Mexican Burgers with Smoked Poblanos is packed full of flavor. Our secret is a chorizo burger and smoking them for incredible smoky flavor and moisture then finish over high heat for the perfect char.
Mexican Burgers. Oh burgers.
I’ll be honest, I wasn’t always a huge homemade-burger-at-home kind of gal. I used to reserve those for restaurants that are known for really amazing juicy burgers. When we would do them at home I would usually do my best to try to be “healthy” about it (by using ground turkey instead of beef). If you remember, we do have an amazing trick to add incredible flavor to turkey (spoiler alert, it’s bacon paste).
But for mexican burgers, they had to be amazing for me to dive in and commit to making them at home. Adding a mix of beef and chorizo was also the finishing touch for one influenced by spices from Mexico.
What is Chorizo?
Chorizo is simply defined as pork sausage mixed with spices. The spices can range from simple and not spicy, to very complex and spicy. Chorizo is also not specifically Mexican, instead can be influenced by various European styles.
For this Mexican Burger we are combining elements of Mexican Chorizo with Poblano Peppers in a style that I grew up with. You can buy the chorizo in bulk in some grocery stores, but most commonly it will come prerolled into sausage. Simply cut the casing for this recipe and use 1/4 pound of the chorizo meat inside.
Which brings me back to these chorizo burgers.
A good burger is many things, but one of the most essential things is that it should be juicy!!! I’m talking like 4 napkins for wiping your mouth and hands kind of juicy. Juicy burgers come from two things — having a good ratio of lean meat to fat, and not overcooking your meat. Fat gives you that juice we’re looking for, as well as flavor!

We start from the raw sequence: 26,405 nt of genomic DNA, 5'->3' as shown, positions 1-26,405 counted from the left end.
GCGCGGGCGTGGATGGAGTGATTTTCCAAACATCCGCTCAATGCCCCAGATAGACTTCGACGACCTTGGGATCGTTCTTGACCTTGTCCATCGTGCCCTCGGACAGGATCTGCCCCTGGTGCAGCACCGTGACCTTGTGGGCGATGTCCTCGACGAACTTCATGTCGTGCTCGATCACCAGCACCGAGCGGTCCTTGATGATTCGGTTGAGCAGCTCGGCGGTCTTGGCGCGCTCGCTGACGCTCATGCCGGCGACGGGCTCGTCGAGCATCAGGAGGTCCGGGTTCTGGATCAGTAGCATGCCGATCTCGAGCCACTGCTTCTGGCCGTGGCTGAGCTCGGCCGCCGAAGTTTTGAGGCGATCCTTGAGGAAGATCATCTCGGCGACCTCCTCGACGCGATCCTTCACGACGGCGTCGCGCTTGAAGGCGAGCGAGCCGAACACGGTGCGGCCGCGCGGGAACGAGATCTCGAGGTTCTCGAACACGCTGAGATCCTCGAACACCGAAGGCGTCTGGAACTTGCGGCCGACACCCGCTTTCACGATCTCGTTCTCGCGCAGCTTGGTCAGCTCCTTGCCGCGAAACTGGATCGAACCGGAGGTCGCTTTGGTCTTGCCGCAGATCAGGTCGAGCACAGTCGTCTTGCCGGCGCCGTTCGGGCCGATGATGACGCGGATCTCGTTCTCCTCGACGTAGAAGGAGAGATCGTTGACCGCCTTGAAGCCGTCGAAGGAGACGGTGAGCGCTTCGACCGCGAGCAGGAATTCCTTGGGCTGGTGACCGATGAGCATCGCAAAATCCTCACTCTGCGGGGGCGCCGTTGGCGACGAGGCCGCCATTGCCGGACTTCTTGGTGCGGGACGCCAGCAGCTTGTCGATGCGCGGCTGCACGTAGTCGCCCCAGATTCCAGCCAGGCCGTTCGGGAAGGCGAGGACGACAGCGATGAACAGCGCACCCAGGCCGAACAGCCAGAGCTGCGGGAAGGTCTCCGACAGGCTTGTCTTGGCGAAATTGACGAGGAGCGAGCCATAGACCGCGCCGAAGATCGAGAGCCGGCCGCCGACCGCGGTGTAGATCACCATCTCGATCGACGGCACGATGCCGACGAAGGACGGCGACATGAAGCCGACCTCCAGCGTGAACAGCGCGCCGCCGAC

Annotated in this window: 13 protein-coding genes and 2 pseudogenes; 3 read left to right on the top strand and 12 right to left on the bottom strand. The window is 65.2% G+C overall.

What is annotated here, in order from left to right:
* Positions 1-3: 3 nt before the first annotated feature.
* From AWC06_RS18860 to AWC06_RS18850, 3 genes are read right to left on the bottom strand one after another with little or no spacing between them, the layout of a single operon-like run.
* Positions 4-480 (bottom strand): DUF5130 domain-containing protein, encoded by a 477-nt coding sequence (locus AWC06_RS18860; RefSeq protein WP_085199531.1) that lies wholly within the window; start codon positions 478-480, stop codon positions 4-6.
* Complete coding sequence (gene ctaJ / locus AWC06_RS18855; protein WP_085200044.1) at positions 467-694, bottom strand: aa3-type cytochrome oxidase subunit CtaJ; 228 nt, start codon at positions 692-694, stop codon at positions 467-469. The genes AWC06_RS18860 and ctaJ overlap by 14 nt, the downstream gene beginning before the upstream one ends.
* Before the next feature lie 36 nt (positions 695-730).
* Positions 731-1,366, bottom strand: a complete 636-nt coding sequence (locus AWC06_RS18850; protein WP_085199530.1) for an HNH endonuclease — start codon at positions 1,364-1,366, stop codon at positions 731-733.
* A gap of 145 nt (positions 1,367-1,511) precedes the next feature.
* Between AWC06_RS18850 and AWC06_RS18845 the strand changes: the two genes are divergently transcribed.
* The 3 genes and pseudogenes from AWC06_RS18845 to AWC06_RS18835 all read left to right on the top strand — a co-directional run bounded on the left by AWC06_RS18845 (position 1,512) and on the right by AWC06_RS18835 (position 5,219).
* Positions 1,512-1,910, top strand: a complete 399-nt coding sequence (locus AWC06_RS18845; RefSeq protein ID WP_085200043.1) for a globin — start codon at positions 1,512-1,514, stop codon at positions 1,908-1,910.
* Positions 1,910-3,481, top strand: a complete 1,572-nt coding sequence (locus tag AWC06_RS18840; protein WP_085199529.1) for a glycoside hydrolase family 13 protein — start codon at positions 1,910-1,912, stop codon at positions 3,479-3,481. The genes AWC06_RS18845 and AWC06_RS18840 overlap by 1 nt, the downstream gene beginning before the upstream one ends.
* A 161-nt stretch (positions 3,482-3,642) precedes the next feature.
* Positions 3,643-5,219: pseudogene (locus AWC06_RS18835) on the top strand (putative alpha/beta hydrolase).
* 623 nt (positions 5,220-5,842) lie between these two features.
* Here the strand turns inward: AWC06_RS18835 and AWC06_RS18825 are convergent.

Meat Ratio for Mexican Burgers
For any beef burger we like to use at least 80% lean and 20% fat (i.e. 80/20). If you want an even juicier burger (who doesn’t?!), then 70/30 (30% fat to lean) is an even better bet, but it isn’t a common ratio. Local markets tend to carry a lot of 85/15, which is fine too, but 80/20 seems to be the sweet spot for us.
We use 11/2 totals pounds of meat. 1 1/4 of it is the beef, and then we add a small bit of the chorizo sausage. It’s the right balance of that spice flavor for us. You can adjust the ratio to your preference. The more chorizo sausage, the spicier it will become. If you can’t find chorizo, then hot Italian sausage works as a nice alternative.
Now when it comes to smoking your meat, we like to make our patties fairly thick (about 1-inch), so that they can stay on the smoker long enough to soak up some of that delicious smoky flavor without cooking all the way through.
How to Smoke a Mexican Burger
We smoke and then we sear them.
Start with smoking the meat at a low temperature. Smoke them for about 45 minutes at 200-225 degrees. Once the burgers come up to around 130 degrees, pull them off and transfer them to the grill to finish.
While the burgers are smoking, add the poblano peppers to the smoker so they soften at the same time.
Prepare your grill for two zone grilling as the burgers start to smoke so it’s ready when you want them to finish.
You don’t have to finish them on the grill. You can totally keep them on the smoker until they reach the recommended temp of 160, but if you want that sear, and I think you do, then I highly recommend taking that extra step and finish them over fire. Or you can finish over a medium heat in a cast iron pan on the stove top.